Creative enterprise slides Dan AshtonPresentation Transcript
‘ Enterprise, employability and identity: Researching Artswork Media’ (Creative Enterprise Conference; 18th May 2011) Dr Dan Ashton Bath Spa University QuickTime ｪ and a decompressor are needed to see this picture.
Researching Artswork Media
Artswork CETL at Bath Spa University 2003-08
Media production company opened September 2008 in the Paintworks ‘creative quarter’
Approx. 12 students on 3rd year of BA Creative Media Practice working with established industry workers
120 credits all linked to time at the studio
Ongoing research (2008-) with staff and students at Artswork Media.
(following production projects, observing briefing meetings and guest sessions with industry professionals)
Interviews with staff and students and focus groups with students
Today - limited to ‘piece to camera’ comments for overview/promotional film …
Insights from the studio
Short films produced by the AWM team
“… a way of testing and exploring different ways of teaching”
The studio experience
“ Artswork media is a professional environment
“ Professional = credibility”
“ Working as professionals with professionals on a professional contract’
“ Ownership of projects”
“ Good networking, creativity and problem-solving are characteristics ascribed by students to entrepreneurs and characteristics they value in themselves” ( Creating Entrepreneurship , 2007: 65)
“ Entrepreneurial attitudes, skills and behaviours are developed through direct engagement with industry” ( Creating Entrepreneurship , 2007: 15)
AWM and direct enactment as industry
“ A free standing subject-focused module or components for entrepreneurship education aimed at delivering knowledge and skills for and about entrepreneurship” ( Creating Entrepreneurship , 2007: 15)
Immersive nine month experience aimed at performing entrepreneurial activity.
Sustainability “ The assumption that the work environment is naturally entrepreneurial is untenable. Many students in placement projects will not be exposed to the situations where entrepreneurial activity occurs and, even when they are, they may not recognize it as such” ( Creating Entrepreneurship , 2007: 54) Questions about what students are exposed to in placements …
Current issues of facilitating ‘valuable’ experiences
Jeremy Dear (General Secretary, National Union of Journalists); letter to the guardian (July 2009):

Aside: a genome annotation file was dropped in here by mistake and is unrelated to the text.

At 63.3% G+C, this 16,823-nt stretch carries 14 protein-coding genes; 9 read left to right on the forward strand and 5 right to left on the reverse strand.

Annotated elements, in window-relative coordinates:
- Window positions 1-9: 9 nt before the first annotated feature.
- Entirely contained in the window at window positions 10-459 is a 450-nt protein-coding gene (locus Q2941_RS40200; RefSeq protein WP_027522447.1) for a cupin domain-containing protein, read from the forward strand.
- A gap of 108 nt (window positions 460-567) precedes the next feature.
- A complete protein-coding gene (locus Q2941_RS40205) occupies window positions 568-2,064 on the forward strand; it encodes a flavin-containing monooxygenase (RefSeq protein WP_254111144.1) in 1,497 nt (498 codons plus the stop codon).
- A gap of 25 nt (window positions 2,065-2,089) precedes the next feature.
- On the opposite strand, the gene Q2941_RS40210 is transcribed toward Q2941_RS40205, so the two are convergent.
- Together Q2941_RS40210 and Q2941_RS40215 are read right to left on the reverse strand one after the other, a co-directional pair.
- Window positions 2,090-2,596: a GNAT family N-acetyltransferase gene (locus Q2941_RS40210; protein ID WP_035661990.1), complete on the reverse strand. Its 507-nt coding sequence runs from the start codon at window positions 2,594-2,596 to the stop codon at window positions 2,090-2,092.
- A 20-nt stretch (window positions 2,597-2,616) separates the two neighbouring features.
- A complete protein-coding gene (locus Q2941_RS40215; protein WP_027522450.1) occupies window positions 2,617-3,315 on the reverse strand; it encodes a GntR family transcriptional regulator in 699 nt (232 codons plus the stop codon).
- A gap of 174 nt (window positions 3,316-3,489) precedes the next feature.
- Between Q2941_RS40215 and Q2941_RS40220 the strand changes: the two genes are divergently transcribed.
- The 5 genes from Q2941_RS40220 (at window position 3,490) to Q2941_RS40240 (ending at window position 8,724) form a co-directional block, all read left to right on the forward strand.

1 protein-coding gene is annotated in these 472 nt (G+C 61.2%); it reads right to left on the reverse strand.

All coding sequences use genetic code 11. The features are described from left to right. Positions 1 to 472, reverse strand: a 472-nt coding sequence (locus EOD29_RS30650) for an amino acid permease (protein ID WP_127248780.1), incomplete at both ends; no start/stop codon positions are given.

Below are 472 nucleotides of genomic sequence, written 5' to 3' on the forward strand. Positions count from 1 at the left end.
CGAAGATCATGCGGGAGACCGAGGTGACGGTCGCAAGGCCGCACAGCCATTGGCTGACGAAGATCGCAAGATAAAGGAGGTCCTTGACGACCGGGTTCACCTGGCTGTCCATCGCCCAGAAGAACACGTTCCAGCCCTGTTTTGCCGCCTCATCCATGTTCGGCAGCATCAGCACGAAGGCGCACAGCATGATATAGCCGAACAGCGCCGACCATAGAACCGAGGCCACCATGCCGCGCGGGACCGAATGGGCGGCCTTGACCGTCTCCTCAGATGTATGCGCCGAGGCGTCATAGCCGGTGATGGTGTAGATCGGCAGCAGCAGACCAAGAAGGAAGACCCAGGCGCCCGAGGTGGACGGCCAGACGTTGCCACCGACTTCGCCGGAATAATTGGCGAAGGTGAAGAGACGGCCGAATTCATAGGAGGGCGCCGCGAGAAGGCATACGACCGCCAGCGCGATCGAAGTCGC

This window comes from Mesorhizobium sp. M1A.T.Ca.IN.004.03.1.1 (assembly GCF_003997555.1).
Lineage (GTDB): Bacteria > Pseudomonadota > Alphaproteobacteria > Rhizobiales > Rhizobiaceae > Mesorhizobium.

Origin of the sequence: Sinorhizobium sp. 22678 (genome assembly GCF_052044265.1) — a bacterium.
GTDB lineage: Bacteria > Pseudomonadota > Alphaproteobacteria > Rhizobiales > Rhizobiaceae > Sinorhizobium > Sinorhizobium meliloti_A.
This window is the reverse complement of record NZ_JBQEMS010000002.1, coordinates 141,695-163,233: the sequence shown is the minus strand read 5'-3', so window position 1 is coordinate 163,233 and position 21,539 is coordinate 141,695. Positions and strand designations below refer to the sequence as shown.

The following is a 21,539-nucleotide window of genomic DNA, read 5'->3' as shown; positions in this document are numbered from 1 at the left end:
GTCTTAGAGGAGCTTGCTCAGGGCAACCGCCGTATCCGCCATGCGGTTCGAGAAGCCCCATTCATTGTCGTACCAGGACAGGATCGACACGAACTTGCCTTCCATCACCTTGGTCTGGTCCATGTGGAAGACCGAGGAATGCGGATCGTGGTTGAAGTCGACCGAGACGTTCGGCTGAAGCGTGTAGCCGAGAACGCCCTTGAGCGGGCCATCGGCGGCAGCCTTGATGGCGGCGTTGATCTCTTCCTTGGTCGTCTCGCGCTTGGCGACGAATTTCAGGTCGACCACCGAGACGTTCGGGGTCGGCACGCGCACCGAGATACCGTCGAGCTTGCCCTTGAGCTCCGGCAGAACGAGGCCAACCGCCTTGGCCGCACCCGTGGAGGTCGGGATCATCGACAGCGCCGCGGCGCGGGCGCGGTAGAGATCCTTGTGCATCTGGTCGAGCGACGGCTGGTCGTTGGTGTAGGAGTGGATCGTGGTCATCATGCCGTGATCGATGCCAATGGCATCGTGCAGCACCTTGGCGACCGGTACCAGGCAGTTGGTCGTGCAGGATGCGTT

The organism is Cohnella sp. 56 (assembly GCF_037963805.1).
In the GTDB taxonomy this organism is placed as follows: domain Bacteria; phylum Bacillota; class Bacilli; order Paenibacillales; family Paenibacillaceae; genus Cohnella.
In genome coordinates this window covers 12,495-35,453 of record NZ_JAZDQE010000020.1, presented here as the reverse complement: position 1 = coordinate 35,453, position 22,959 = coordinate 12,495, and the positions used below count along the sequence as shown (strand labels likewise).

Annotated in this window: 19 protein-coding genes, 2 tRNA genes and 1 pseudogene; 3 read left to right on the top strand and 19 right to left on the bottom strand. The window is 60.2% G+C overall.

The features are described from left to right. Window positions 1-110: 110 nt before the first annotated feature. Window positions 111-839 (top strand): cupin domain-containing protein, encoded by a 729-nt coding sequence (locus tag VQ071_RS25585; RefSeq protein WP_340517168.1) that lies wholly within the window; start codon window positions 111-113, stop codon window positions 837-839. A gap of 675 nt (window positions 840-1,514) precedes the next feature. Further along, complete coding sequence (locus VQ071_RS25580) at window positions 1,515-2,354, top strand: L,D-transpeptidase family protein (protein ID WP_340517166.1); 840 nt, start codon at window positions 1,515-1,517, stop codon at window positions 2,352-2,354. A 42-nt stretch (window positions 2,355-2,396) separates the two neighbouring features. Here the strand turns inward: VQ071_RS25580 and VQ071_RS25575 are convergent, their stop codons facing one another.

“ While on-the-job experience is an essential part of media training, bogus work experience placements are increasingly being used to fill long-term staffing gaps with free labour. The result: only those with the financial security of well-off families or a willingness to build up massive debts can get into careers in journalism. Just when we should be nurturing and supporting the people coming into the industry, media employers are exploiting dreams and excluding new talent”
What can AWM offer?
Ball et al.: “as the creative sector is fragmented and there are few large employers with the resources to provide work placements and experience, new models for employer engagement and partnerships between HE and the creative sector are required ( Creative Career Stories, 2010 p.70)
Engagement beyond employer-led demand for certain skills to be met
(“a lack of understanding of the purposes and aims of higher education” - Creating Entrepreneurship , 2007: 76)
Entrepreneurship as a way to reflect on career goals and aspirations?
Mark Banks (2006: 466), highlights that, “ be yond the caricature of the individualized, desocialized creative, some entrepreneurs may be recast as progressive, motivated actors that pursue varied ends in the context of place-embedded cultural work”
(Banks, M. (2006) ‘Moral Economy and Cultural Work’, Sociology 40(3): 455-472)
AWM and ‘place-embedded cultural work’ focused towards pursuing ‘varied ends’.
Entrepreneurship, ethics and values
‘ The Student Voice’ in Creating Entrepreneurship (2007: 58):
“ Broadly, they were uncomfortable with a narrow model of entrepreneurship focusing entirely on commercial success [and] propose that a ‘true entrepreneur’ is financially successful and delivers social and cultural benefits to society”
AWM, and emerging and innate values
“ They’re setting up businesses, so they’re supporting an area; there’s a social enterprise element to it. That’s an interesting thing to consider in a place like this - to what extent you want to impose some sort of value?
I think that could be quite appealing to students because [they] are very interested in issues of environmental, social, community etc. It’s interesting that actually quite a lot of the stuff we’ve been doing already has had an environmental angle.”
Resonates with Banks (2006: 465) research:
“ A number of our entrepreneurs revealed themselves to be self-reflexive and sensitive actors, acutely aware of the embeddedness of their firm within a particular geographical and social milieu, and concerned to achieve a balance between the pursuit of instrumental goals and the articulation of moral-political values of socially useful character”
Adopting Banks’ comments and recognizing the engagement with social concerns already evident, how might students articulate moral-political values?
AWM presents an example in which ‘networking, creativity and problem-solving’ are central.
Tension between ‘industry placement’ and ‘industry experience’ is perhaps an opening for considering the limitations of placements and recognizing the varied ends and approaches that may be pursued.
I would gratefully receive any comments, suggestions, etc. - [email_address]
Acknowledgements - Bath Spa University for research fellowship funding.